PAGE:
fakerWhat if you woke up one day and no one recognized who you were? What would you do? Would you think it’s a practical joke? Would you think something was seriously wrong?

What if you had lived your whole life hiding from memories of your past; terrible, horrible memories that you’d blocked from your mind? What if you had secrets you wanted no one else to know, be they good or bad?

What if all of a sudden someone else knew all your secrets, all your previous actions, and thought those memories were actually theirs? What would you do?

All of the above scenarios happen in Mike Carey’s graphic novel, Faker. In Faker, readers follow the lives of five college students: Yvonne, Marky, Sack, Jessie, and Nick. Jessie shows up a few days before the semester begins to meet with teachers and get everything sorted before the semester begins. After all of her friends show up and the house has been reunited, they decide to head out and party. Yvonne, Marky, Sack, and Jessie end up drinking in one of the science labs in the college with Marky mixing up drinks for them. Soon they all end up violently ill, throwing up everywhere, and passing out until morning when Nick finds them all incoherent on the floor. Thinking they are just hung over, all four go on with their lives.

Things quickly start to escalate out of control when people start not to recognize Nick. People that knew Nick from last year, people he worked with, people he even hooked up with have no clue who he is. Nick also seems to have access to memories that aren’t actually his. Everyone in the group starts throwing around ideas about what could actually be wrong with Nick, while some decide to do their own investigations. This graphic novel is a psychological horror story involving memory drugs, pharmaceutical labs, government conspiracies, and the strength of friendship as all hell breaks loose when no one knows what the truth really is. The beginning of Faker had a bit of a slow start for me, but toward the middle and definitely at the end, I was thoroughly hooked in the story and the conspiracy that was threaded through everything.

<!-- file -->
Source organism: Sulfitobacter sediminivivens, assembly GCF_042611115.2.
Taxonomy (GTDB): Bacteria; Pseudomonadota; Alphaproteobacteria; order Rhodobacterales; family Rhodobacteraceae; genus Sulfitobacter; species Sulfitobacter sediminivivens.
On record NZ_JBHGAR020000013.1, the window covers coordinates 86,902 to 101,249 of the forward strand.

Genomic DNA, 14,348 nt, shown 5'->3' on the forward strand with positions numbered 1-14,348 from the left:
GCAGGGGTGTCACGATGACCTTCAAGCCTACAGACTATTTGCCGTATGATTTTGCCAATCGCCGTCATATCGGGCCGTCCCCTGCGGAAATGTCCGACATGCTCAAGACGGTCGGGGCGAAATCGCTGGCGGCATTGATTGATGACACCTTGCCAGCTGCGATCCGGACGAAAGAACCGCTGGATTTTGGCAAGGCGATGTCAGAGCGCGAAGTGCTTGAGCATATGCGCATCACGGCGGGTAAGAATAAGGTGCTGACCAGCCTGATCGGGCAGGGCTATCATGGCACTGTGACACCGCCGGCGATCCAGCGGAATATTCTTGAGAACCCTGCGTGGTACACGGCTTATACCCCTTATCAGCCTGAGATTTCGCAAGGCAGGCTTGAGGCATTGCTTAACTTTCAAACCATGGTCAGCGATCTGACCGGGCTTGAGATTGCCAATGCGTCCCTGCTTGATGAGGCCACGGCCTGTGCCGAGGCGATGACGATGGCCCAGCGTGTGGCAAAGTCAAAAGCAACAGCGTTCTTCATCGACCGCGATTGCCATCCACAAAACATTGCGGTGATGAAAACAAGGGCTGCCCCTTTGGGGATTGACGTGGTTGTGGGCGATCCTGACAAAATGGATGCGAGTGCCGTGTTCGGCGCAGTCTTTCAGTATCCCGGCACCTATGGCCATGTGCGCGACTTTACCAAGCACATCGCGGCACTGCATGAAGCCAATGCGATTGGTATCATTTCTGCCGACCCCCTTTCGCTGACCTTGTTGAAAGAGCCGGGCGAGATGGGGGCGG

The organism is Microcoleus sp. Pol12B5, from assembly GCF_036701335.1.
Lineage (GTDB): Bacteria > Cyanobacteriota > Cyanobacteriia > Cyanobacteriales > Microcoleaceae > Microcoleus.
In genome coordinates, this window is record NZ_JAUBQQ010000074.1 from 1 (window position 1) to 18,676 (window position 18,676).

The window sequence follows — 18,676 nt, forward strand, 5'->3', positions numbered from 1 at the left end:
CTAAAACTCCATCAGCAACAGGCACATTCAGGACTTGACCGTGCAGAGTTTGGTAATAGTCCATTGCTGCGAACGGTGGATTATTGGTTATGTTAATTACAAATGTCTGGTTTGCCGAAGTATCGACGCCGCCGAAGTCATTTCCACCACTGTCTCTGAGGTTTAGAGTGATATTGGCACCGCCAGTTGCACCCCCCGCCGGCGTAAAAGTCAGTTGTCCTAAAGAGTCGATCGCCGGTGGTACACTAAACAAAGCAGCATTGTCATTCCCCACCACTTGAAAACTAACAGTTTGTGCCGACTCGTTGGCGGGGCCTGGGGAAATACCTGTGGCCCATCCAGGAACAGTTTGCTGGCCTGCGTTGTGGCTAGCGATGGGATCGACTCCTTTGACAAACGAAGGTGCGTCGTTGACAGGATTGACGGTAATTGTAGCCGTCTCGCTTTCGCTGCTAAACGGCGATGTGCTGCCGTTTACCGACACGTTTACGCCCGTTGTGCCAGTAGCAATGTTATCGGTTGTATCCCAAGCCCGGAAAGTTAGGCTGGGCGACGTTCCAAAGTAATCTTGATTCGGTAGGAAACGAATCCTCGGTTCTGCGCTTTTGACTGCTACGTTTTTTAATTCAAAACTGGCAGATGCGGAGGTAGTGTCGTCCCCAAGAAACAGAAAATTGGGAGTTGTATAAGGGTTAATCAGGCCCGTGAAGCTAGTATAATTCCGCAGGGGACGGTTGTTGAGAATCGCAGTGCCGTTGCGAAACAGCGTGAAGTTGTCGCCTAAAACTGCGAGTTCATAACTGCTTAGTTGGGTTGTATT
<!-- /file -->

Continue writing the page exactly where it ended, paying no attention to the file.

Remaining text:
It’s August. It’s BACK-TO-SCHOOL time! Perhaps you’ve been busy shopping for new clothes for the kids or trying to cross items off those very specific school supply lists. While you’re out and about, stop by the library and check out some of these titles:

Schools of Fish: Welcome Back to the Reason You Became an Educator by Philip Strand, John Christensen and Andy Halper. This fun, attractively arranged book can help any teacher, new or experienced, approach the school year with enthusiasm.

Absolute Beginner’s Guide to Home Schooling by Brad Miser. Not everyone opts for the traditional school setting. If you’re interested in teaching the kids yourself at home, this book can get you started on the right track.

What Your 1st Grader Needs to Know by E.D. Hirsch, Jr. There is a whole series of these books, known as the Core Knowledge series, covering first through sixth grade. Though written in the 90’s, these books, based upon the cultural literacy concept, have not gone out of style. They make a good, quick review for parents. Who knows, the adults might just learn something new! 372.19 Wha

Freedom Writers. If you prefer watching versus reading, try this inspirational DVD featuring Hilary Swank, based upon a true story of a teacher and her 150 students “who used writing to change themselves and the world around them.”

And don’t forget to check the Davenport Community Schools’ website for information on current events, academic calendars and the latest news about your school.